By Kim Hart
Washington Post Staff Writer
Tuesday, January 13, 2009
President-elect Barack Obama is about to face his first tests on consumer privacy, with questions about how much personal information Internet companies should be able to collect about consumers, how long they should keep that data, and whether they should use it to serve ads to Web surfers.
The Future of Privacy Forum, a Washington group supported by AT&T, is pushing the transition team to appoint a chief privacy officer to shape standards about the use of consumer data. Separately, the Center for Digital Democracy and the U.S. Public Interest Research Group said they plan to file a complaint today with the Federal Trade Commission, urging the agency to investigate mobile marketing practices that may threaten consumer privacy.
Privacy advocates have long been asking federal regulators to create standards for how personal information can be captured by search engines, social networks and mobile browsers. Internet companies say they should police themselves when it comes to protecting consumer privacy. But as marketers increasingly tailor ads based on consumers' interests, background and whereabouts, Obama is being called upon to develop a framework for the technologies.
"With this administration, how data is handled is going to be far more central than ever before," said Jules Polonetsky, co-chair of the Future of Privacy Forum and a former chief privacy officer at AOL. "We have people enthusiastically interacting with the government -- wanting Barack to be our Facebook friend -- yet we don't have an accountable figure to help shape information policy."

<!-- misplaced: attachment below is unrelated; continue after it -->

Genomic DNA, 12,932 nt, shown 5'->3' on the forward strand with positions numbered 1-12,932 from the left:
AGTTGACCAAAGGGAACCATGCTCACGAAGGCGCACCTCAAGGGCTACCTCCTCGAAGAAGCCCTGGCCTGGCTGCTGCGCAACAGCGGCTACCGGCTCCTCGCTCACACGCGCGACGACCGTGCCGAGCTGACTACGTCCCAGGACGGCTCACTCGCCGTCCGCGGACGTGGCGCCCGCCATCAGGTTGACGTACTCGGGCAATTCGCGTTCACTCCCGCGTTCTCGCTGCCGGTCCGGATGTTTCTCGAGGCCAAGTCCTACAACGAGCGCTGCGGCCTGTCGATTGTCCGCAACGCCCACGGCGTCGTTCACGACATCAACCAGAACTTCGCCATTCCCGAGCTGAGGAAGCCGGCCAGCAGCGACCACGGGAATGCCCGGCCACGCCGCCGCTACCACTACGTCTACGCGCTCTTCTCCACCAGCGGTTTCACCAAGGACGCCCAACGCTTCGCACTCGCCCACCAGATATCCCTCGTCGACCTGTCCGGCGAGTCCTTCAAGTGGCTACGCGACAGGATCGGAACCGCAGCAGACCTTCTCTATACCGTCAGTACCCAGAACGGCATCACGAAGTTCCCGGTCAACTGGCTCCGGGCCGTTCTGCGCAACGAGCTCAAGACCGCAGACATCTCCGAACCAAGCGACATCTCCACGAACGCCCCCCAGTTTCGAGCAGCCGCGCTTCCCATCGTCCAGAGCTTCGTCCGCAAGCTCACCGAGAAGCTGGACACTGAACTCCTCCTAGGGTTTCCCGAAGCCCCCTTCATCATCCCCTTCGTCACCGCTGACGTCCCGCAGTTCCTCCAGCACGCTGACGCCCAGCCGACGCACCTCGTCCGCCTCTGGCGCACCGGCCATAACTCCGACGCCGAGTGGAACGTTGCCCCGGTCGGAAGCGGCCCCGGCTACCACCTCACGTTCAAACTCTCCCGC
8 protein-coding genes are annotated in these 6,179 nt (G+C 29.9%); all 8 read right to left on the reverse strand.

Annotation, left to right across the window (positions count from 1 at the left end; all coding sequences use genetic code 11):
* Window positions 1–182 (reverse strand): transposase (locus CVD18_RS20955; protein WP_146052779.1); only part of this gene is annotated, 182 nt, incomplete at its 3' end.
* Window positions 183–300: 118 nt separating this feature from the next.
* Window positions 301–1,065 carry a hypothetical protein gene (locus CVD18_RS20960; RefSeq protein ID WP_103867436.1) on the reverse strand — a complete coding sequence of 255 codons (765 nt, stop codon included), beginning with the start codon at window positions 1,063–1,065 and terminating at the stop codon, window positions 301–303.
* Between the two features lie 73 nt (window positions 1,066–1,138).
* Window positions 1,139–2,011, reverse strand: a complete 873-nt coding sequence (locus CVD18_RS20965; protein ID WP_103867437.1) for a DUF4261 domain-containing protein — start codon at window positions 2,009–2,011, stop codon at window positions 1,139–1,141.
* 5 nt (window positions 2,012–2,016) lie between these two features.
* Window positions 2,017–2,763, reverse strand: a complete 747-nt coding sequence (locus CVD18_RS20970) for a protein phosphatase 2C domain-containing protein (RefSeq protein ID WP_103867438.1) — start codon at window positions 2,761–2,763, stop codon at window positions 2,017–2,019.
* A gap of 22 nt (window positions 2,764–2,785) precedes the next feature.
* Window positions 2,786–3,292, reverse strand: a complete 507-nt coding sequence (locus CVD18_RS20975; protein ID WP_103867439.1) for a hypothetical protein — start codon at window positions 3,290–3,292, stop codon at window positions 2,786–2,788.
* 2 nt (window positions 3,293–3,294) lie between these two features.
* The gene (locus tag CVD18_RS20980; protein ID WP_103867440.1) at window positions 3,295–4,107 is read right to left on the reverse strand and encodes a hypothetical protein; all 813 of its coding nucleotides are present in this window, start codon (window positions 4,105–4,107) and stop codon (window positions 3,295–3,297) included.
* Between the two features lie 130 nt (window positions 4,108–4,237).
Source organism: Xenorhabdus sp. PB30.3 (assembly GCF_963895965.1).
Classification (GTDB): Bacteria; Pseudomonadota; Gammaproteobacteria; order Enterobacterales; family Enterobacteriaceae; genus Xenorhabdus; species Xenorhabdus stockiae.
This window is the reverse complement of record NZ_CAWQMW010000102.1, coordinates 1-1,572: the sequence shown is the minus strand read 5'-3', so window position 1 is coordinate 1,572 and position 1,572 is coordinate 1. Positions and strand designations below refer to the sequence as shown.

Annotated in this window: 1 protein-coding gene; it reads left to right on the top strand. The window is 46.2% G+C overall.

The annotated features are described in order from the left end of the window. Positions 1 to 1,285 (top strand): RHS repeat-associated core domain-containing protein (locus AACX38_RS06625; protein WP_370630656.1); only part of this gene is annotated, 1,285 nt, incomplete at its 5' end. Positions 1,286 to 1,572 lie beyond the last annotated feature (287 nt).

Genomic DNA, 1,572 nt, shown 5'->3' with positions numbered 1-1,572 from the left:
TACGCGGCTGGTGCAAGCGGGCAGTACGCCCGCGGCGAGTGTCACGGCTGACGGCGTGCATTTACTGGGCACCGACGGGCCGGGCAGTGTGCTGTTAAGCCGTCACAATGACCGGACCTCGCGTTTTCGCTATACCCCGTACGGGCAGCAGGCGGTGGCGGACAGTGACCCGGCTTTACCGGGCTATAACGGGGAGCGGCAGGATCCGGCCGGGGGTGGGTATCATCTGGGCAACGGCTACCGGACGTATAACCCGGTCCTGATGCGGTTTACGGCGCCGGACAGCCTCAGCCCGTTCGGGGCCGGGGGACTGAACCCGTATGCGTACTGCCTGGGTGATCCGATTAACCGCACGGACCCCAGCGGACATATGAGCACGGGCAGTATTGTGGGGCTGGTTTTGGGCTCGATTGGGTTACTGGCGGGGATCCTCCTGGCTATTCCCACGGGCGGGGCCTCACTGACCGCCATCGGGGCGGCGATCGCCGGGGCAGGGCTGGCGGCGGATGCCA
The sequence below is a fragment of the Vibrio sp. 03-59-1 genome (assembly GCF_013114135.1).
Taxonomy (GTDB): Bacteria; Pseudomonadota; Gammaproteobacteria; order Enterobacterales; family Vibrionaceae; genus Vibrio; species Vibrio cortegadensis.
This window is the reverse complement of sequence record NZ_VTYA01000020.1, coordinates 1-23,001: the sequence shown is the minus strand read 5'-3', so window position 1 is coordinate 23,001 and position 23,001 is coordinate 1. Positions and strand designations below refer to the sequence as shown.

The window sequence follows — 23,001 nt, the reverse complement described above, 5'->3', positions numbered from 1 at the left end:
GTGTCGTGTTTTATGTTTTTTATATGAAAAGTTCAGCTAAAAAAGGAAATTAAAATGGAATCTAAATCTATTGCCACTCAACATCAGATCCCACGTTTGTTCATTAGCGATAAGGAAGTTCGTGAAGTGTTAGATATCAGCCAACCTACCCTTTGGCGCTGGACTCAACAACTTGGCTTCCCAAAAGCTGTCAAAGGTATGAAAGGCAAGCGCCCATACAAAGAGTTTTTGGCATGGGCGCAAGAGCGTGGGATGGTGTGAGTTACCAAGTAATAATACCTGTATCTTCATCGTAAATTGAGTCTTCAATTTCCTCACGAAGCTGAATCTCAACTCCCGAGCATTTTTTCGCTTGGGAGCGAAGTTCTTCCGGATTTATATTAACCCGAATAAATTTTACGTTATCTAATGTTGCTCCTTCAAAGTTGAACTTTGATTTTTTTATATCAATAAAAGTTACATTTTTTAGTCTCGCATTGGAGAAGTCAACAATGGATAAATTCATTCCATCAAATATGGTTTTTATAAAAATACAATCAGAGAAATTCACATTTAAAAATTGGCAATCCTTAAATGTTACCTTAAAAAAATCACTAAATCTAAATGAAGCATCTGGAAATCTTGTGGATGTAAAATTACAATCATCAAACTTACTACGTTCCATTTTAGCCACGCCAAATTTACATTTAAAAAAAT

The Future of Privacy Forum, launched in November, receives funding from AT&T. The group's co-chair, Christopher Wolf, is a privacy lawyer at the firm Proskauer Rose, which has ties to the telecommunications company. Privacy officers from Facebook, IBM, Intel, Loopt and Microsoft are on the group's advisory board, as well as academic privacy experts. Google, Yahoo and Verizon are not members.
Polonetsky said most companies that collect consumers data online have privacy officers, and many countries, such as Canada and Argentina, as well as the European Union, have data protection commissioners. The United States, he said, does not play a role in shaping international data standards "because we don't have someone in charge."
Obama said he will create a high-level chief technology officer to improve government's communication with citizens and access to federal data. It remains unclear what the job will entail.
Since the election, a number of organizations have urged Obama to create tech-related positions. The Family Online Safety Institute, for example, is asking for a chief safety officer, and a cybersecurity commission has called for a chief cybersecurity officer within the White House.
In an unrelated push for stricter standards regarding the data of cellphone users, the Center for Digital Democracy and U.S. PIRG are asking the FTC to examine the practices of companies such as Bango, which analyzes mobile audiences, and AdMob, a mobile advertising network, for using "unfair marketing tactics" that do not adequately inform consumers about how personal information is used.
Jeff Chester, executive director of the Center for Digital Democracy, said mobile customers are particularly vulnerable to ads for new loans, refinancing deals or new credit cards in the uncertain economy. Most devices can track a user's location, which advertisers can leverage for marketing purposes.
"The FTC has failed to address the consequences," he said. "Will consumers understand that targeted ads are coming at them from every which way?"
Chester said laws and clear regulations are needed more than a privacy chief.
"We don't need someone at the White House urging the industry to behave better . . . to help the industry dodge the regulatory bullet," he said. "Obama has called for a new era of regulatory scrutiny. Does that include online advertising and data collection?"